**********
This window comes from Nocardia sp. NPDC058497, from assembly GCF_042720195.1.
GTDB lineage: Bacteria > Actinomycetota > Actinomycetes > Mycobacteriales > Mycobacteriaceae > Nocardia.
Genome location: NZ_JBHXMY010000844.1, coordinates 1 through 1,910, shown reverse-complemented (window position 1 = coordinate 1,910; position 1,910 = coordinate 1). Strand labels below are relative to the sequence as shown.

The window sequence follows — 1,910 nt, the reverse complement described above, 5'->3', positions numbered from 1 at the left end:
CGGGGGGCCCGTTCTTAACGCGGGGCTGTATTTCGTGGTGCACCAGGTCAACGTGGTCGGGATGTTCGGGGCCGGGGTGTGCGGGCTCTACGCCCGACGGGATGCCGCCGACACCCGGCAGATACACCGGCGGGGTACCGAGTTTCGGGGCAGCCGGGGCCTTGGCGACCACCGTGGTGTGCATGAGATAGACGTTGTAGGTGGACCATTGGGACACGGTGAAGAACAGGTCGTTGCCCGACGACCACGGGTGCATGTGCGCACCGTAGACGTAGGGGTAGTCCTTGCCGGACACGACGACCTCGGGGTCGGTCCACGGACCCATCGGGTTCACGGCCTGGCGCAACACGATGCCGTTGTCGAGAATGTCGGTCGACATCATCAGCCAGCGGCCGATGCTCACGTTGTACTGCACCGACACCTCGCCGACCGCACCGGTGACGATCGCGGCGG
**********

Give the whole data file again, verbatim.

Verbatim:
This window comes from Nocardia sp. NPDC058497, from assembly GCF_042720195.1.
GTDB lineage: Bacteria > Actinomycetota > Actinomycetes > Mycobacteriales > Mycobacteriaceae > Nocardia.
Genome location: NZ_JBHXMY010000844.1, coordinates 1 through 1,910, shown reverse-complemented (window position 1 = coordinate 1,910; position 1,910 = coordinate 1). Strand labels below are relative to the sequence as shown.

The window sequence follows — 1,910 nt, the reverse complement described above, 5'->3', positions numbered from 1 at the left end:
CGGGGGGCCCGTTCTTAACGCGGGGCTGTATTTCGTGGTGCACCAGGTCAACGTGGTCGGGATGTTCGGGGCCGGGGTGTGCGGGCTCTACGCCCGACGGGATGCCGCCGACACCCGGCAGATACACCGGCGGGGTACCGAGTTTCGGGGCAGCCGGGGCCTTGGCGACCACCGTGGTGTGCATGAGATAGACGTTGTAGGTGGACCATTGGGACACGGTGAAGAACAGGTCGTTGCCCGACGACCACGGGTGCATGTGCGCACCGTAGACGTAGGGGTAGTCCTTGCCGGACACGACGACCTCGGGGTCGGTCCACGGACCCATCGGGTTCACGGCCTGGCGCAACACGATGCCGTTGTCGAGAATGTCGGTCGACATCATCAGCCAGCGGCCGATGCTCACGTTGTACTGCACCGACACCTCGCCGACCGCACCGGTGACGATCGCGGCGG